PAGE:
purple produce

Purple Produce, Anthocyanins, and Aging

purple produce
purple vegetables and fruits might help stop aging

Nutrition Unplugged loves all things purple:

 It turns out the same compounds that put blueberries on the map as a superfood are what make purple vegetables potential disease fighters, too.

She then talks about purple potatoes and how they lower cholesterol as much as oatmeal.

I almost never eat purple foods and my knowledge of their health benefits is equally pithy.

After some searching though, there’s an interesting amount of research on purple potatoes. From what I can tell there aren’t any conclusive studies on humans, but on studies done with rats they have a track record of improving lipid metabolism, and free-radical scavenging.

They might also improve cognitive functioning in old age. In a paper on purple produce from the Chicago Tribune (courtesy of Nutrition Unplugged):

*Rats who ate black raspberries — which are particularly rich in anthocyanins — were 50 percent less prone to developing cancerous tumors in the esophagus. The study, also conducted at Ohio State University, found that the berries helped fight cancer by reducing inflammation, suppressing growth of cancer cells and triggering cancer cell death.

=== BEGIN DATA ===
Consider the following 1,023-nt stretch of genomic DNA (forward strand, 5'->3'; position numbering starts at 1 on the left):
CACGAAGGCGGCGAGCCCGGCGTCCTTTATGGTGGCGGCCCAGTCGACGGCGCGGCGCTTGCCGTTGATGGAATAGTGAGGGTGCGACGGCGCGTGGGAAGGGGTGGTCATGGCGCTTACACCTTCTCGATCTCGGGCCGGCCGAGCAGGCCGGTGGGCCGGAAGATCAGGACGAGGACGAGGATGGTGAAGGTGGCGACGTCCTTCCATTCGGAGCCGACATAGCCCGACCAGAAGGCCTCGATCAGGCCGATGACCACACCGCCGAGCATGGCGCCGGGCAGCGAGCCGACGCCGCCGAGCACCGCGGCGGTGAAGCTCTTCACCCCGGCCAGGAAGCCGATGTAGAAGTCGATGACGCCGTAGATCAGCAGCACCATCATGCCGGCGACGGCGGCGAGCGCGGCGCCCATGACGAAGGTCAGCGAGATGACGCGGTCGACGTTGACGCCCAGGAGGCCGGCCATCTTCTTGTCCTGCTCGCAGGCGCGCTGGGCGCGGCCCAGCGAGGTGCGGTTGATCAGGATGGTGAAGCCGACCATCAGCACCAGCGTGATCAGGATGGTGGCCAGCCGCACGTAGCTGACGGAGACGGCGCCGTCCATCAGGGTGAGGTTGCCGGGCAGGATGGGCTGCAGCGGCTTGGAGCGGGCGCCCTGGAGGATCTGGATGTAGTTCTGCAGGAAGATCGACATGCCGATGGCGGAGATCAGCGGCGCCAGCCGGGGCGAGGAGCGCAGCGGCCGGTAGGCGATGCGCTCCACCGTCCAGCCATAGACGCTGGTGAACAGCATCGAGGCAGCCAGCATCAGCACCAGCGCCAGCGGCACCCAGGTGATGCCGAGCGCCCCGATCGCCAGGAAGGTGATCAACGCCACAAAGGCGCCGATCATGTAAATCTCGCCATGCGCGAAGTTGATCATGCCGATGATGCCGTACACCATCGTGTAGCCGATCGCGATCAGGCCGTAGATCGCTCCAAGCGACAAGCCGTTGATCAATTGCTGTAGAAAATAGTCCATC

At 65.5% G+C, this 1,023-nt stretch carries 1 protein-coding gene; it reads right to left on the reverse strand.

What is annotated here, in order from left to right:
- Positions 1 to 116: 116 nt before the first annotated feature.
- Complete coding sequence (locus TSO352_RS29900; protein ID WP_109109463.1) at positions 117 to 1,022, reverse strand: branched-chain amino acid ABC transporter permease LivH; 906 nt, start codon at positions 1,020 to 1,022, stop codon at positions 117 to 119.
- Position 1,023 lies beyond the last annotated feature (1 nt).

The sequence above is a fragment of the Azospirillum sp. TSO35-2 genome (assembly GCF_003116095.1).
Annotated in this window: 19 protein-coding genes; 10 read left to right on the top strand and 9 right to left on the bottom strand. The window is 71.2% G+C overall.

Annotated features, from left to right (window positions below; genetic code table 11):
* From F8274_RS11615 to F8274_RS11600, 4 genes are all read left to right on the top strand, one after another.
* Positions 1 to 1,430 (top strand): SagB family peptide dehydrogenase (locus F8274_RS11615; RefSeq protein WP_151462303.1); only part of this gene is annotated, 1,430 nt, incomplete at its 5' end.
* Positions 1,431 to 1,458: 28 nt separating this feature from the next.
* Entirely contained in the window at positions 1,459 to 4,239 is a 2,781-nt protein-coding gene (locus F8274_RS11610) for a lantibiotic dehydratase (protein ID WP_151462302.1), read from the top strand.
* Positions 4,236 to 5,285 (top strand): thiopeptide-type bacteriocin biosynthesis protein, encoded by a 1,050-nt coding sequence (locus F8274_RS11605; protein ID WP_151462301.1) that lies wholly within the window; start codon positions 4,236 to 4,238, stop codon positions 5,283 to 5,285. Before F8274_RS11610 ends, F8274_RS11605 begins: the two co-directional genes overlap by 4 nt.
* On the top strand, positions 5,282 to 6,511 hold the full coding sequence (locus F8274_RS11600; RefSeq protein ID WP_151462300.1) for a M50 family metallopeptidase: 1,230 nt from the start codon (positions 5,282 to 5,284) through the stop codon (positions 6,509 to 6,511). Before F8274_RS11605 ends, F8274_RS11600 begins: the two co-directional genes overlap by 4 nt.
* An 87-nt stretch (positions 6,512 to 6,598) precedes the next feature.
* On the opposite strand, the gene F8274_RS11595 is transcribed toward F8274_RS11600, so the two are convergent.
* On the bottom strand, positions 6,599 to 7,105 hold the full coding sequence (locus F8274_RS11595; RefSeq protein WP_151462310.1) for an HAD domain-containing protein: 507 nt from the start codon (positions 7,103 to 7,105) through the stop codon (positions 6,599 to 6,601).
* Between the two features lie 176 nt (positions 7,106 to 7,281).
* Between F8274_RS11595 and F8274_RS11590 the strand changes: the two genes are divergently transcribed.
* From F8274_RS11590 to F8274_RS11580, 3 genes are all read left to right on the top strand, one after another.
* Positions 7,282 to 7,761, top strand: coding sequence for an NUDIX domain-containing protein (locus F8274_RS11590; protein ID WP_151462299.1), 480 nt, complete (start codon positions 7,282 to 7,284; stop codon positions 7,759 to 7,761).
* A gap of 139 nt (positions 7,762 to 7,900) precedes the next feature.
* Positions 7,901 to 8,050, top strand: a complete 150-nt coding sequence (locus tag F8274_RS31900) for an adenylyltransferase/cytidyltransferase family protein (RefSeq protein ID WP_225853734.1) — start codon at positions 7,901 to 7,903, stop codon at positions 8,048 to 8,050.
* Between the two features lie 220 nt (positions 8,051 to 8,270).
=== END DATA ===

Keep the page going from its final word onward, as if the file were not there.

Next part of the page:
Another study done on rats in old age is here.

The paper quotes James Joseph, who’s done a lot of research on nutrition and aging. I would sum up his work like this: Eat blueberries!

He’s published a lot of research on the effects of anthocyanins on aging, and he’s taking his own research to heart:

Does [our research] guarantee that blueberries will have the same effect in humans? Of course not. But I’m not waiting for the evidence to come in. I’m eating blueberries now. They taste good. And compared to some widely touted “anti-aging remedies” like growth hormone injections, they are considerably safer.

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